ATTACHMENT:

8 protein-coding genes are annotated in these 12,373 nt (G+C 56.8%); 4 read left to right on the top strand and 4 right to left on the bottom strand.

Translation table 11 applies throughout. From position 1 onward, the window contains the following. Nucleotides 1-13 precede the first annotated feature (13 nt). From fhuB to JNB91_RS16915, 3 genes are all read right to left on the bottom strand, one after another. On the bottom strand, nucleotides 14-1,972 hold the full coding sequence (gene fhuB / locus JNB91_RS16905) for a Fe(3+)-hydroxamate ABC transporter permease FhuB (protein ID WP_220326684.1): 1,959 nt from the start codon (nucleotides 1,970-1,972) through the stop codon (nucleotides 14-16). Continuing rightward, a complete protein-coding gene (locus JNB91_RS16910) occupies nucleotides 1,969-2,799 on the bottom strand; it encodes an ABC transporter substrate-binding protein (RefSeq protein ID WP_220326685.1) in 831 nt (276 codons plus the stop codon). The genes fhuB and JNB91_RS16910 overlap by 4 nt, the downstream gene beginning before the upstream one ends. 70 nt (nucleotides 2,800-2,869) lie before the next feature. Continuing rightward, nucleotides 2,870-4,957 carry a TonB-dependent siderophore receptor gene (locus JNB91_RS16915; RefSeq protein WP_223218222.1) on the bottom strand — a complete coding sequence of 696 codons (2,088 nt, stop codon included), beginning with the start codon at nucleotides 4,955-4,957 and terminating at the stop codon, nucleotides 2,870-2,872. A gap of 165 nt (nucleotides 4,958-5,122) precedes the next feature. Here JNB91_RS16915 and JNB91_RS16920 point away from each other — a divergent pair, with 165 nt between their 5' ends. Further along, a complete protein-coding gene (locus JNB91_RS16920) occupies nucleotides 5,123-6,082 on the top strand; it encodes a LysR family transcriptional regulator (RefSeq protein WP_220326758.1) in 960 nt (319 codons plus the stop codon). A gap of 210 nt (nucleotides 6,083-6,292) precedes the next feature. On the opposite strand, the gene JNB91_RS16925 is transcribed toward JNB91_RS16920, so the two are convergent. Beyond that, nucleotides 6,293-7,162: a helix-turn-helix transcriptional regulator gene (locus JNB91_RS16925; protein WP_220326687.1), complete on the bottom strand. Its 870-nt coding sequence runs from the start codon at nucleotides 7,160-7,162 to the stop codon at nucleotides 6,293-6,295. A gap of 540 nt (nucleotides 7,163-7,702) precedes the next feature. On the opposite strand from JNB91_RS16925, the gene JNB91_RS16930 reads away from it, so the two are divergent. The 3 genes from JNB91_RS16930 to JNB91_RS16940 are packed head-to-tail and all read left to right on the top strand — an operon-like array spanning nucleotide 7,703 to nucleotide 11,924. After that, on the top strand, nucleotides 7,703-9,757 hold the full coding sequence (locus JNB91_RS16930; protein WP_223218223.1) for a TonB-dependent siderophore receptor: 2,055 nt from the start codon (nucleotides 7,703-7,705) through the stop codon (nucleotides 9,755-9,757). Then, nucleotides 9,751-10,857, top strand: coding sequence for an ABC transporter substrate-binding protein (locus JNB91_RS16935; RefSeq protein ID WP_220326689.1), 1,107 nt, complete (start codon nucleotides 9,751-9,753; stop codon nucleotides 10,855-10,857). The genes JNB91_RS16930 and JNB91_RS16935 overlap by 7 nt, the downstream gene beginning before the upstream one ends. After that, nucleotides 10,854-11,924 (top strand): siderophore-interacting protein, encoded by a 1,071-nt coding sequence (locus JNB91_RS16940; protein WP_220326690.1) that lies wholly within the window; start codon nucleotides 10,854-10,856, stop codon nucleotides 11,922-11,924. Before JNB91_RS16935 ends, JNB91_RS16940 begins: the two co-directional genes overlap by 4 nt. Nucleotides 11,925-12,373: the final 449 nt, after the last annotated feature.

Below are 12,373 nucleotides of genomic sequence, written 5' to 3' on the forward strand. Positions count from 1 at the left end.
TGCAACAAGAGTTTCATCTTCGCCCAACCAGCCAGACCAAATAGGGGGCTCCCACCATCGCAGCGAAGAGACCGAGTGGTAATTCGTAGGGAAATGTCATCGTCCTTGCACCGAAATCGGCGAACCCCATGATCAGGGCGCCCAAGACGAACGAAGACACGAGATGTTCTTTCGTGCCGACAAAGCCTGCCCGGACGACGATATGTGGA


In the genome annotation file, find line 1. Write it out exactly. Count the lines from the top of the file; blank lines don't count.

8 protein-coding genes are annotated in these 12,373 nt (G+C 56.8%); 4 read left to right on the top strand and 4 right to left on the bottom strand.